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Students in grades K–3 have a natural curiosity about their world, which leads them to develop a sense of number. Young children are motivated to count everything around them and begin to develop an understanding of the size of numbers (magnitude), multiple ways of thinking about and representing numbers, strategies and words to compare numbers, and an understanding of the effects of simple operations on numbers. Building on their own intuitive mathematical knowledge, they also display a natural need to organize things by sorting, comparing, ordering, and labeling objects in a variety of collections.

Consequently, the focus of instruction in the number and number sense strand is to promote an understanding of counting, classification, whole numbers, place value, fractions, number relationships (“more than,” “less than,” and “equal to”), and the effects of single-step and multistep computations. These learning experiences should allow students to engage actively in a variety of problem solving situations and to model numbers (compose and decompose), using a variety of manipulatives. Additionally, students at this level should have opportunities to observe, to develop an understanding of the relationship they see between numbers, and to develop the skills to communicate these relationships in precise, unambiguous terms. (VA DOE Standards of Learning)

Number and Number Sense

a) tell how many are in the set by counting the number of objects orally;

b) write the numeral to tell how many are in the set; and

c) select the corresponding numeral from a given set of numerals.

a) count forward to 100 and backward from 10;

b) identify one more than a number and one less than a number;

c) count by fives and tens to 100.

Students in grades K–3 have a natural curiosity about their world, which leads them to develop a sense of number. Young children are motivated to count everything around them and begin to develop an understanding of the size of numbers (magnitude), multiple ways of thinking about and representing numbers, strategies and words to compare numbers, and an understanding of the effects of simple operations on numbers. Building on their own intuitive mathematical knowledge, they also display a natural need to organize things by sorting, comparing, ordering, and labeling objects in a variety of collections.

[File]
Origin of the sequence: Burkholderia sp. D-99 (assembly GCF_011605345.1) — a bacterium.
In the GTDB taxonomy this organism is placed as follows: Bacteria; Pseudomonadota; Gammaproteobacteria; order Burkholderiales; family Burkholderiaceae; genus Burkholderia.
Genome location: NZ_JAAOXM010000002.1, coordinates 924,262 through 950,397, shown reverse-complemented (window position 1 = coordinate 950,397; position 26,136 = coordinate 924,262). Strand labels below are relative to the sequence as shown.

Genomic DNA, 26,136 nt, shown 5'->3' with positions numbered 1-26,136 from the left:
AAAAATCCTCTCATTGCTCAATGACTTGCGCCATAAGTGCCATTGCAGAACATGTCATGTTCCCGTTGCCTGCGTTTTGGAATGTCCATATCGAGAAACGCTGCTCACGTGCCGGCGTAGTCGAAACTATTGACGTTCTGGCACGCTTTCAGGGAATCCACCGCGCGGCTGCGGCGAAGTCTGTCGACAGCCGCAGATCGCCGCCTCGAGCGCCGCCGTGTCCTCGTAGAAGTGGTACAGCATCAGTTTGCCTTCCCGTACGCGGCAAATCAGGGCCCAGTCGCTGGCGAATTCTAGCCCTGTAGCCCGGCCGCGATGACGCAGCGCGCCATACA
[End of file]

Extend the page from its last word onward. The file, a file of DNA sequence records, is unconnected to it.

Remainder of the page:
Consequently, the focus of instruction in the number and number sense strand is to promote an understanding of counting, classification, whole numbers, place value, fractions, number relationships (“more than,” “less than,” and “equal to”), and the effects of single-step and multistep computations. These learning experiences should allow students to engage actively in a variety of problem solving situations and to model numbers (compose and decompose), using a variety of manipulatives. Additionally, students at this level should have opportunities to observe, to develop an understanding of the relationship they see between numbers, and to develop the skills to communicate these relationships in precise, unambiguous terms. (VA DOE Standards of Learning)

**Virginia Mathematics Standards of Learning**Number and Number Sense

**k.1**The student, given two sets, each containing 10 or fewer concrete objects, will identify and describe one set as having more, fewer, or the same number of members as the other set, using the concept of one-to-one correspondence.**k.2**The student, given a set containing 15 or fewer concrete objects, willa) tell how many are in the set by counting the number of objects orally;

b) write the numeral to tell how many are in the set; and

c) select the corresponding numeral from a given set of numerals.

**k.3**The student, given an ordered set of ten objects and/or pictures, will indicate the ordinal position of each object, first through tenth, and the ordered position of each object.**k.4**The student willa) count forward to 100 and backward from 10;

b) identify one more than a number and one less than a number;

c) count by fives and tens to 100.

**k.5**The student will identify the parts of a set and/or region that represent fractions for halves and fourths.